This issue successfully introduces the plot for the next year of the series while continuing to show Azzarello's hold on these characters. Tony Akins covers the art on this issue, and I think he's outdone himself here. No longer entirely trying to emulate Cliff Chiangs work, but not venturing too far from it, Akins' art on this issue does well to show not only all the various characters in the issue, but he beautifully illustrates the locale as well- Olympus, Antarctica, and Libya included. I have no doubt that this series will continue to be one of DC's finest this next year, and I can't help to remain at the end of my seat in anticipation to see Azz bring Orion into this book. Read Full Review

  • 8.0
    Comic Book Resources - Greg McElhatton Oct 18, 2012

    "Wonder Woman" #13 is a great example of how well a reboot of a company's line of comics can work with the right creators. Azzarello, Akins, and Cliff Chiang have turned the title into one that's continually enthralling, and this is no exception. Bring on the rest of year two, please. Read Full Review

  • 8.0
    Unleash The Fanboy - Harrison Rawdin Oct 17, 2012

    Wonder Woman #13 is another excellent issue that maintains the quality of the title. If you're buying comics today there's absolutely no reason why you shouldn't be picking this one up. Recommended. Read Full Review

  • 8.0
    Weekly Comic Book Review - Minhquan Nguyen Oct 19, 2012

    A solid introduction to a new arc, and a nice sample of art from Akins, but without much in the way of revelation or major movement in the plot. Read Full Review

  • 6.5
    Multiversity Comics - Brian Salvatore Oct 18, 2012

    However, the issue does come off as a bit slight, especially after teasing Orion in #12, along with the incredible Silver Age tale in #0. The first chapter of any new arc needs to lay groundwork, but it also needs to entice the reader, and this issue does more of the former than the latter. If anything, the book has been so strong (even during its controversial moments) that a slight misstep is noticed more than it is for a lesser book. But perhaps part of that is the fan base anticipating the arrival of Orion, dying to get their New Gods on. Since Orion graces the cover of #15, it won't be long, folks. It won't be long. Read Full Review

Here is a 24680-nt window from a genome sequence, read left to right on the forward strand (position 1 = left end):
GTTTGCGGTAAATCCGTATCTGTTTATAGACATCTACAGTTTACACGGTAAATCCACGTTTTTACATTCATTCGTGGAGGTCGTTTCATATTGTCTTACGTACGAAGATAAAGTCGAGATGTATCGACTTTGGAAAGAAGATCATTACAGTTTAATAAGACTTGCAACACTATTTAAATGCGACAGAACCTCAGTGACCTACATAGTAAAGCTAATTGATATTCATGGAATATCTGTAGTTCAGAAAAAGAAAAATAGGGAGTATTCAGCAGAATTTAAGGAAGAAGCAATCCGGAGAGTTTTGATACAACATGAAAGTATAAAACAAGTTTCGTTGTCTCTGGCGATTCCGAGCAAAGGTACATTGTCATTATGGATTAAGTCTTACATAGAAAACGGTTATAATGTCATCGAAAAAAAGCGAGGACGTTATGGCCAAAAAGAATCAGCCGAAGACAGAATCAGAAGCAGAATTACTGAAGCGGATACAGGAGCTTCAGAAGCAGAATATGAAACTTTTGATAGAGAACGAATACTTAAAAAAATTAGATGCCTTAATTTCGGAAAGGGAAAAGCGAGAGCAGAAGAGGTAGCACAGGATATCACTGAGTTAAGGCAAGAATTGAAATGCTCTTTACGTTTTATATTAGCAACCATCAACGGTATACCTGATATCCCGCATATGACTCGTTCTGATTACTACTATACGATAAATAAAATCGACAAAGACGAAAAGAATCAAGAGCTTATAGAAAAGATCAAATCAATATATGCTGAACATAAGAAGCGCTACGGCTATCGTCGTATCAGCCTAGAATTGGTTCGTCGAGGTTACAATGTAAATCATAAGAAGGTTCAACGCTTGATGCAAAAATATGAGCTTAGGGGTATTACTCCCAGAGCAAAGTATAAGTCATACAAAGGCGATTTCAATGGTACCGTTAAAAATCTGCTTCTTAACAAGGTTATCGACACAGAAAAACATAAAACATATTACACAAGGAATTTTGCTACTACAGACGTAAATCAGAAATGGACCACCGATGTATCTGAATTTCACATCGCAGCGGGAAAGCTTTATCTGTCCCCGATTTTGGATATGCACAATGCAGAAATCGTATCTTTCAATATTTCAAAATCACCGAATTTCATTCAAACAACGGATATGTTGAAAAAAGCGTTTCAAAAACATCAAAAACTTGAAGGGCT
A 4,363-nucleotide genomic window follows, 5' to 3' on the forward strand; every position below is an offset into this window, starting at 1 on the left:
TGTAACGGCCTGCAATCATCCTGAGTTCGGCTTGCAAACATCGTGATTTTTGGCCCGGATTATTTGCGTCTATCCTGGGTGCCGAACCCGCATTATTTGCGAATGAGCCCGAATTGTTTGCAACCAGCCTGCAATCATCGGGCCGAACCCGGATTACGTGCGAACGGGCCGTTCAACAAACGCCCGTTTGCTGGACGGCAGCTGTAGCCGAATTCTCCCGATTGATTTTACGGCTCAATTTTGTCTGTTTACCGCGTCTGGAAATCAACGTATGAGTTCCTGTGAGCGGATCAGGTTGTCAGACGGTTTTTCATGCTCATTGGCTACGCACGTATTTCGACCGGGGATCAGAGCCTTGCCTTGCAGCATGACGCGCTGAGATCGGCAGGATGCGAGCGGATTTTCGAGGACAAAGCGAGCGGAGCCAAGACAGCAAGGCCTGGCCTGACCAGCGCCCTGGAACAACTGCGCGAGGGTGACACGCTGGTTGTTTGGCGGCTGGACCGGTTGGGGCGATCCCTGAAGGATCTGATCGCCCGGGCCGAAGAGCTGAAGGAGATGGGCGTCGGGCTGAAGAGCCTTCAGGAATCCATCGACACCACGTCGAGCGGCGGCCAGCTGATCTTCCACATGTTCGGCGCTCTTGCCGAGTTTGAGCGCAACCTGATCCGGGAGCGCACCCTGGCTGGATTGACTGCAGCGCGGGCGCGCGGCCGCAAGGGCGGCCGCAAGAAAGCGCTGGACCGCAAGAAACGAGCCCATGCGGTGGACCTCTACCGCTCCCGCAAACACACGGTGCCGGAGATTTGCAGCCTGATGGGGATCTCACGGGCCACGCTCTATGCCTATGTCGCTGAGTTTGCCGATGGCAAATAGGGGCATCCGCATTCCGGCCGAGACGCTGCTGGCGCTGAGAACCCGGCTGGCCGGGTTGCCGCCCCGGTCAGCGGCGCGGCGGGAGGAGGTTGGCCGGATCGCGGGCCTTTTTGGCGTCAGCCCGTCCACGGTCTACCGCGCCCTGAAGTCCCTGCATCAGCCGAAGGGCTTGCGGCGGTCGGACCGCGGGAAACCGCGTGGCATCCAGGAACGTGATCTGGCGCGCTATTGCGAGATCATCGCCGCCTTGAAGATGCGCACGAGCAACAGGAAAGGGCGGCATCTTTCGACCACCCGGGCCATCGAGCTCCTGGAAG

• 6.0
    Comic Booked - Andrew Taylor Oct 30, 2012

    Probably the best analog is the series' seventh issue: both occur right after a game-changing abduction, both involve Wonder Woman going to a previously unknown third party for help, and both have wholly unecessary conflicts. The only difference between the two is that, where #7 was controversial, it's doubtful anyone will remember#13. Read Full Review

  • 5.0
    ScienceFiction.com - Jason Bowles Oct 19, 2012

    It's Wonder Woman, who for me is like pizza. Even bad pizza is still pizza, as they say. The writing is good, but I'm getting bored, which is bad. I can't really point to any flaws, but I'm just ready for something new and fresh and different. Read Full Review

  • 5.0
    Newsarama - David Pepose Oct 22, 2012

    But that's ultimately too little, too late. This comic is spinning its wheels instead of focusing on Diana's character first, and that leads to a listless read. Perhaps Azzarello's insights are more based on her mythology rather than Diana specifically " and while the expansion of the mythos helped form Green Lantern's extended universe, it had to start with a rebuilding of Hal Jordan first. Perhaps a streamlining is what Wonder Woman truly needs. Cleanliness is, after all, next to godliness. Read Full Review